At the end of the process, though, don’t slack and submit your writing before you’ve done the nitty-gritty editing work. It can be tedious at times, and not always the most fun, but this essential part will help make your writing stand out from the crowd!

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Posted in Writing

Taking Breaks From Your Writing Will Improve Your Writing

Recently I tweeted the following writing tip:

It seems so contradictory, doesn’t it? To write well, you have to allow for periods of no writing, or, better yet, a halt to the writing of your current project and the beginning of writing something completely different. It sounds unnecessary. And sometimes you love a project so much the thought of abandoning it for a month or longer seems impossible.

But trust me. This works.

I’ve written many novels over the years. Eighteen, in fact. The first half or more I would work on nearly every day for months, through revision one, revision two, and on and on, until I got the manuscript to its best possible place. I queried these novels… and nothing happened. My problem was that I wasn’t really revising the books. I was so close to the story, and to the characters, that the revisions were basically glorified copy-editing, changing words and sentences around, but never really addressing problems with the big picture.

What’s changed me a lot, along with a kick-ass MFA program, a helpful thesis advisor, and an unbelievably smart literary agent, is taking long breaks from my works-in-progress so that when I return to them I read them with fresh eyes. I’ve made a practice of late to write a first draft of a novel, let it rest for at least four weeks, and during that break time, write a new short story. I’ll do this after the second draft, too. And the third. And the fourth.

You should try to turn your attention to a new creative project, preferably something totally different from your novel. Maybe a story of a different genre. Or a non-fiction piece. Or a group of poems. Something to keep your creative juices flowing at the same you’re able to remove yourself from the world of your novel.

I’ve used this practice for the last three years or so, and now I’ve written both a middle grade novel that got me a literary agent and my MFA thesis novel my agent loves and wants to work on. I wouldn’t be where I am today if I kept up the practice of never giving myself breaks. I’d probably still be perfecting a previous manuscript that had no shot at being represented by an agent.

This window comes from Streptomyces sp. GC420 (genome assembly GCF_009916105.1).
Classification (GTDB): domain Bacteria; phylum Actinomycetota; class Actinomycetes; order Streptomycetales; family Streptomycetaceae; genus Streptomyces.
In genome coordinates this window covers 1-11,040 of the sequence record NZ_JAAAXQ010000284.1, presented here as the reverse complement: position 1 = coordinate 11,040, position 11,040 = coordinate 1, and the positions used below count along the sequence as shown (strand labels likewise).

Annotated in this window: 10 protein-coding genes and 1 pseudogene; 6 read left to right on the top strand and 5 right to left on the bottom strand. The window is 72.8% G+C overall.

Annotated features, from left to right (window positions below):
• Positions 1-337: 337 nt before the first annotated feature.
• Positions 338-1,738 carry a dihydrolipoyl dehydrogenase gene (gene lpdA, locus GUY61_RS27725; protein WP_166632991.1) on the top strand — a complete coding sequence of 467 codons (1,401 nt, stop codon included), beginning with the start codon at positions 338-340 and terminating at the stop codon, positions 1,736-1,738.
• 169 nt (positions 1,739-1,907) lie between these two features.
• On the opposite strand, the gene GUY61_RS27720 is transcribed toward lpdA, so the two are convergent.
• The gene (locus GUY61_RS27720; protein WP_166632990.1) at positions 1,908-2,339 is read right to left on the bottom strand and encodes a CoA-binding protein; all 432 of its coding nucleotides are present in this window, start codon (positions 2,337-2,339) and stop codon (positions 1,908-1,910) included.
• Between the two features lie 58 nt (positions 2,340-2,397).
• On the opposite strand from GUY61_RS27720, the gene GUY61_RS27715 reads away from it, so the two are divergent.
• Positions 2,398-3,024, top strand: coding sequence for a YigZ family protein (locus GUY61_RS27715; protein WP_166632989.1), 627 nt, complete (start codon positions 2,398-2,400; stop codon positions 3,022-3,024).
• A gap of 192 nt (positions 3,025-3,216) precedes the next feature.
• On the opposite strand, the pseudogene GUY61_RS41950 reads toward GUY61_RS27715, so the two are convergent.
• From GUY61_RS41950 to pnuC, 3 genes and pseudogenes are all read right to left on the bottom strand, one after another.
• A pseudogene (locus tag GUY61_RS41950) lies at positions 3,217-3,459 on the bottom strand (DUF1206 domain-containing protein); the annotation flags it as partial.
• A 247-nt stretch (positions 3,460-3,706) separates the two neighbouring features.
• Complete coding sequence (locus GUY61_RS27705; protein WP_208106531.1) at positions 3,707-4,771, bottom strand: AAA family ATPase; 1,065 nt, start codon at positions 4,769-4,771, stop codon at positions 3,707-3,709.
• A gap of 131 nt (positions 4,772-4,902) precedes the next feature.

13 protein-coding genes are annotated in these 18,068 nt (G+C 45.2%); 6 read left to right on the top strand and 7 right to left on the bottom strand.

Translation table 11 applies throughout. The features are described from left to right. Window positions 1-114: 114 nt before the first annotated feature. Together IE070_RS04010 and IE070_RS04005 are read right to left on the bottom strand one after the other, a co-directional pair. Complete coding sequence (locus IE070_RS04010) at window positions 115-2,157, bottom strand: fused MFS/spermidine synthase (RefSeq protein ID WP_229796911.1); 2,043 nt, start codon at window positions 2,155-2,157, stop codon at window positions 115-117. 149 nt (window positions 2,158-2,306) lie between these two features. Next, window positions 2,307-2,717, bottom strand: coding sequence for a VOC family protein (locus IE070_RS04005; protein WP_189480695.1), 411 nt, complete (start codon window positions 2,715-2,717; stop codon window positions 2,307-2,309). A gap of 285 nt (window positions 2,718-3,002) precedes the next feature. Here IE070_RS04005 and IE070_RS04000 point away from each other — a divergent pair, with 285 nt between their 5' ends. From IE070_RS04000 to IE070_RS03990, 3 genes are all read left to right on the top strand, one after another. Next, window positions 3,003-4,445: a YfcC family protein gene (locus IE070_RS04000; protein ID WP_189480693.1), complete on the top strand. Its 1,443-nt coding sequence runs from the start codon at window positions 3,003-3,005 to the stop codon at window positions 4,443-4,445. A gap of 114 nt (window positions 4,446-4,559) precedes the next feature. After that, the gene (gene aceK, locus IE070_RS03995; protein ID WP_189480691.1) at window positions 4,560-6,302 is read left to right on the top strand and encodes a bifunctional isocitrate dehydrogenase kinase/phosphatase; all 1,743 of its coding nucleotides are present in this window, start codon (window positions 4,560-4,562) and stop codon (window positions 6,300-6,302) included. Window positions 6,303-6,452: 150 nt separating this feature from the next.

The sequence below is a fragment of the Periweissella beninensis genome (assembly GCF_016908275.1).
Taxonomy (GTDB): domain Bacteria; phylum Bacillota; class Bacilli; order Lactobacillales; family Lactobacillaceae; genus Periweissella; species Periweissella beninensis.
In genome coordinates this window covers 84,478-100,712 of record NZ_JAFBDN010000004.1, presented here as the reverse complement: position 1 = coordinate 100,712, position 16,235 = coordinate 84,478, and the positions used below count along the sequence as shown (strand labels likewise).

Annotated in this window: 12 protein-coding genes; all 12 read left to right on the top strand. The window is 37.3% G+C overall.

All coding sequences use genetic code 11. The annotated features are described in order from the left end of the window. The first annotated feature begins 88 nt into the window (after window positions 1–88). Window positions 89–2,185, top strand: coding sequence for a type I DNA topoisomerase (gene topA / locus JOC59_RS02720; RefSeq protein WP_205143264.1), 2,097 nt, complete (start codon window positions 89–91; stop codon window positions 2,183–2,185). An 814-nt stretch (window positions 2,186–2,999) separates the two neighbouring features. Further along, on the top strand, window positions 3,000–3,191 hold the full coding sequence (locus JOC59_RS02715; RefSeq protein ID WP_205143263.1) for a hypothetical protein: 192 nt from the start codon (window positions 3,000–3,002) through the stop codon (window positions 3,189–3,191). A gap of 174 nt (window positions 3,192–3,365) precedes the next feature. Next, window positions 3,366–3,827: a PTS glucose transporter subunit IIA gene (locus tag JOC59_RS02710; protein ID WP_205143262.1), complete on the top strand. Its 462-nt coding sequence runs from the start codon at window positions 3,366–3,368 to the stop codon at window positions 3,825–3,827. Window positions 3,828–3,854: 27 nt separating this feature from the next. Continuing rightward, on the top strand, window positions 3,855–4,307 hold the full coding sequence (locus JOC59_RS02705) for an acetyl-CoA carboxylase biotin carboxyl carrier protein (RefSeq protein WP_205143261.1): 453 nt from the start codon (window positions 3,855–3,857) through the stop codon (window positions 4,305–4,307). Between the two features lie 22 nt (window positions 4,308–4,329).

In his amazing non-fiction work On Writing, a craft book I try to read once a year, Stephen King recommends you take at least six weeks between drafts. This is even better than four weeks, but I do still think a month is enough to do the job. That’s enough time to keep you excited about the next revision of your WIP while you still have room to play in a different creative project.

Granted, I understand you might not always have the luxury to rest between drafts. Sometimes there’s a magazine contest that’s perfect for your story, and the deadline to submit is twelve hours away. And of course there are deadlines in the publishing world, like when you’re under contract and have only so many days to get your manuscript to the editor.

But if you have the luxury of time, take breaks between drafts, at least four weeks, if not longer. I once let a novel of mine sit for 14 months, and when I came back to it, it was like looking at the work of a different writer — I was able to approach the book as a ruthless editor, and I had a blast. You probably won’t have 14 months, but at least give yourself a few weeks, and your fiction will be all the better for it.